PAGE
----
The battery plant will be 9 GWh/year initially and up to 35 GWh in the future to support new EV models.

Nissan has officially announced today a new investment plan for its 35-year-old manufacturing site in Sunderland, UK, which currently produces the Nissan Qashqai, Juke and LEAF.

The Japanese manufacturer, together with EV battery manufacturer Envision AESC and Sunderland City Council, intends to invest 1 billion GBP ($1.4 billion/€1.2 billion) to create the Nissan EV36Zero, an EV hub (a new 360-degree solution for zero-emission motoring) that will combine electric vehicles, renewable energy and battery production.

Envision AESC (formerly AESC - Nissan and NEC's JV - acquired by the Envision Group in 2019, in which Nissan - as far as we know - still holds a 20% share) is a battery arm of global green tech company Envision Group.

Envision AESC gigafactory

The main point of the plan is a new battery gigafactory that is expected to initially produce 9 GWh of cells annaully.

Envision AESC will invest 450 million GBP ($621 million) to build the plant on the International Advanced Manufacturing Park (IAMP), adjacent to the Nissan plant.

By 2030, the company will increase the investment up to 1.8 billion GBP ($2.5 billion) to expand the manufacturing capacity by additional 25 GWh annually to a total of around 35 GWh if needed.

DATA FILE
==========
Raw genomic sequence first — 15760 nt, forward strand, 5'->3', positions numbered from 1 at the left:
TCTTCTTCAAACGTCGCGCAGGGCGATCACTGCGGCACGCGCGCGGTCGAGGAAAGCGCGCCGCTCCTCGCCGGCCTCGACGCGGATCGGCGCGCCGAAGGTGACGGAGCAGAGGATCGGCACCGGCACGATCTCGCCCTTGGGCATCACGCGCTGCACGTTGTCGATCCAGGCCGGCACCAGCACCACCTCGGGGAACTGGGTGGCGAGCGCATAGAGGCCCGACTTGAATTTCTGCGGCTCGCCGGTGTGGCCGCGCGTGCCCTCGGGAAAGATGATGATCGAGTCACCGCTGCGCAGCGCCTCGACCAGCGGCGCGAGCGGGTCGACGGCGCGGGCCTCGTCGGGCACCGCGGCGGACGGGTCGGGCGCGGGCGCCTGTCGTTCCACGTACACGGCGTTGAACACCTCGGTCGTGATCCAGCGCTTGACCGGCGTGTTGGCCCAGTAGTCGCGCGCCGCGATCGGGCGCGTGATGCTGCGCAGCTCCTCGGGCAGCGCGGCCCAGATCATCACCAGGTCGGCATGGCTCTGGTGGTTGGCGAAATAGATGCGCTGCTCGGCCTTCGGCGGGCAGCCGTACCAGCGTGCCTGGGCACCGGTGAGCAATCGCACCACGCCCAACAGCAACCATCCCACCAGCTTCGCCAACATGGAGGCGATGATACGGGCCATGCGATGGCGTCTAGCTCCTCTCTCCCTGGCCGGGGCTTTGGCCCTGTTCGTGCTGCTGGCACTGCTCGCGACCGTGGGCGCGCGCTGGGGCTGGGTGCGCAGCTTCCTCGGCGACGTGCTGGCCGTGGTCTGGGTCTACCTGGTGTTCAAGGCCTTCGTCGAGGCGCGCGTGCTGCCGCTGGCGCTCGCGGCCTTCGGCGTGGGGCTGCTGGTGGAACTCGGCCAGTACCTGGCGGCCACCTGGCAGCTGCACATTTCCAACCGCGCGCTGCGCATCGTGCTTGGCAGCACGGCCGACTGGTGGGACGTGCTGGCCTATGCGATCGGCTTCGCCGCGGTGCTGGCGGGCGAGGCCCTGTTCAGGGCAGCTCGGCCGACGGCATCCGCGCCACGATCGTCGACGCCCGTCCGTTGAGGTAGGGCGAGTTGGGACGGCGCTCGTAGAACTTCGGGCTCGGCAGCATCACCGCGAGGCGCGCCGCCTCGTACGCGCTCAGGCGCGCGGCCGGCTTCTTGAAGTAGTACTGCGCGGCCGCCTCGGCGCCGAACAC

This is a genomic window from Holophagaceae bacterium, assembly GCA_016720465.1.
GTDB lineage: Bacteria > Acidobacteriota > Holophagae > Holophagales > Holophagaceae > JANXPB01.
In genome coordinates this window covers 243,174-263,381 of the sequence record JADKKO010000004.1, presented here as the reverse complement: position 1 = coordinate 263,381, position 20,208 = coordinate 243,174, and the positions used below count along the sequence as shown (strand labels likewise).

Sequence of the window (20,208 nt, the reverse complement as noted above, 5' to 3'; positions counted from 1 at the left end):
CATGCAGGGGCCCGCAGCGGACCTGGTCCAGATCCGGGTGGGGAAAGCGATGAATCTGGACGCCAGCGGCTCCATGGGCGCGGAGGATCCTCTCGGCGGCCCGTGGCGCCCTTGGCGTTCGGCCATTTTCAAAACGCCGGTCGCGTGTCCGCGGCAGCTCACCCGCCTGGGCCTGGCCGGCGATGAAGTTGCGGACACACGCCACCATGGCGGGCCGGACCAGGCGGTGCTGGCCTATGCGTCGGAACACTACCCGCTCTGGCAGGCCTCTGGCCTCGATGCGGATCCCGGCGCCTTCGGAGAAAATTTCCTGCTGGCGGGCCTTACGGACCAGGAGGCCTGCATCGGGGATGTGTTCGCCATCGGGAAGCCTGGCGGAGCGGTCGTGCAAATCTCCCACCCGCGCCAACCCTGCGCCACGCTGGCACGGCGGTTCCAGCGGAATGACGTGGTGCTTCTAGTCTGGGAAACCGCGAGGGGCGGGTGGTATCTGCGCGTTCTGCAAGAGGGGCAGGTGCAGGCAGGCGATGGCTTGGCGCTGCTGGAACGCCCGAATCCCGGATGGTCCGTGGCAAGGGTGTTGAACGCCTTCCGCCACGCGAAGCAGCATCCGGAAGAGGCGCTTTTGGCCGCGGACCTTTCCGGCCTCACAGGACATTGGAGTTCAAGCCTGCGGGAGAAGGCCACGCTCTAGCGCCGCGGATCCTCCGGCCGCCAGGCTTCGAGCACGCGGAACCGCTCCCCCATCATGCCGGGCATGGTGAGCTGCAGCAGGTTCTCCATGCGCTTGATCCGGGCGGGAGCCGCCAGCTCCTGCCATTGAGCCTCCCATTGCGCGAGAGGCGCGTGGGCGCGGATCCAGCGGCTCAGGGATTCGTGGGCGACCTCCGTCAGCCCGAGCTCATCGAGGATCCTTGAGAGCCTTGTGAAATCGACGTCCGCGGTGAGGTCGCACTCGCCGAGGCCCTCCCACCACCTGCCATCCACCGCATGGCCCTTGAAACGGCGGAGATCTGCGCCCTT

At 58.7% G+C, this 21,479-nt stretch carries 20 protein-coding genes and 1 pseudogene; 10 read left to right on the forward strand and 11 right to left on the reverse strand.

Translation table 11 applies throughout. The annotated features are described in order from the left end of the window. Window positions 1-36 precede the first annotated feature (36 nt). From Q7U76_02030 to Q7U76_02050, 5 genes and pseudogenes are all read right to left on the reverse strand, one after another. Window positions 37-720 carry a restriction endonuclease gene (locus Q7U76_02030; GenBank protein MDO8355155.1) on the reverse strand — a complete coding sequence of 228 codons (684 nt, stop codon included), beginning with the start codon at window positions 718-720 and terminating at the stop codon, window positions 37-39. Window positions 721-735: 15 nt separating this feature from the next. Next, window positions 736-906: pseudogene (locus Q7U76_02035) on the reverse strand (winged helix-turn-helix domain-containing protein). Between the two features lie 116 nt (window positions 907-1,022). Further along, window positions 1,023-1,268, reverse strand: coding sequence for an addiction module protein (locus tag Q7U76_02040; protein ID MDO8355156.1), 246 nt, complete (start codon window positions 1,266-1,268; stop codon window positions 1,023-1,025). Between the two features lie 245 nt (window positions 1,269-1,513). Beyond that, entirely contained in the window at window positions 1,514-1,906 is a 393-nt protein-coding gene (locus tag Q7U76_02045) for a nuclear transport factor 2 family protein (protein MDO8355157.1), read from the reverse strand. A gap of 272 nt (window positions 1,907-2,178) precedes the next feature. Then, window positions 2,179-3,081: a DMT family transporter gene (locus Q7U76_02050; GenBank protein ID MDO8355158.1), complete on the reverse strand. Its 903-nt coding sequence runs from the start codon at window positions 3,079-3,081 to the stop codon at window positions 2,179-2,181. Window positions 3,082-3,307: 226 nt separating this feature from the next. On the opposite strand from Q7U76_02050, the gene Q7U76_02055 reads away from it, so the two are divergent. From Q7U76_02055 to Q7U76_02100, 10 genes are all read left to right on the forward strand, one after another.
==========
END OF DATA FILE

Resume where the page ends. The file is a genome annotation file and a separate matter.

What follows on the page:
The company already owns and operates Europe’s first battery plant in Sunderland (1.7-1.9 GWh annually, depending on data sources), established in 2012 for the localization of Nissan LEAF battery production (and Nissan e-NV200). Over those nine years, the plant produced batteries (cells and modules) for over 180,000 electric vehicles that were sold in 44 countries.

The new plant will produce different, next-generation batteries, described as Gen5 with 30% more energy density, which we guess are NCM 811 cells, announced in 2019.

"The formal planning process is about to begin for the new gigafactory, which represents an initial 9GWh plant, with potential future-phase investment of £1.8bn by Envision AESC, generating up to 25GWh and creating 4,500 new high-value green jobs in the region by 2030, with potential on site for up to 35GWh.

The new plant will increase the cost-competitiveness of EV batteries produced in the UK, including through a new Gen5 battery cell with 30% more energy density which improves range and efficiency. This commitment will power Nissan’s new vehicles, supporting the continued localization of vehicle parts and components with advanced technology. This will make batteries cheaper and EVs more accessible to a growing number of customers in the future.

The new gigafactory will create 750 jobs and safeguard the jobs of 300 current employees."

Envision AESC Gigafactory (plan) in Sunderland, UK
Envision AESC Gigafactory (plan) in Sunderland, UK

That's the second battery gigafactory announced by Envision AESC, as earlier this week, the company announced a strategic partnership with Renault, Nissan's partner in the Renault-Nissan-Mitsubishi Alliance.

According to the info we have received from Envision AESC, the battery plant in the UK is extremely important, as the country intends to ban conventional cars by around 2030, and local EV makers would face EU tariffs right from 2024. This is why a few gigafactories in the country are simply necessary to stay competitive.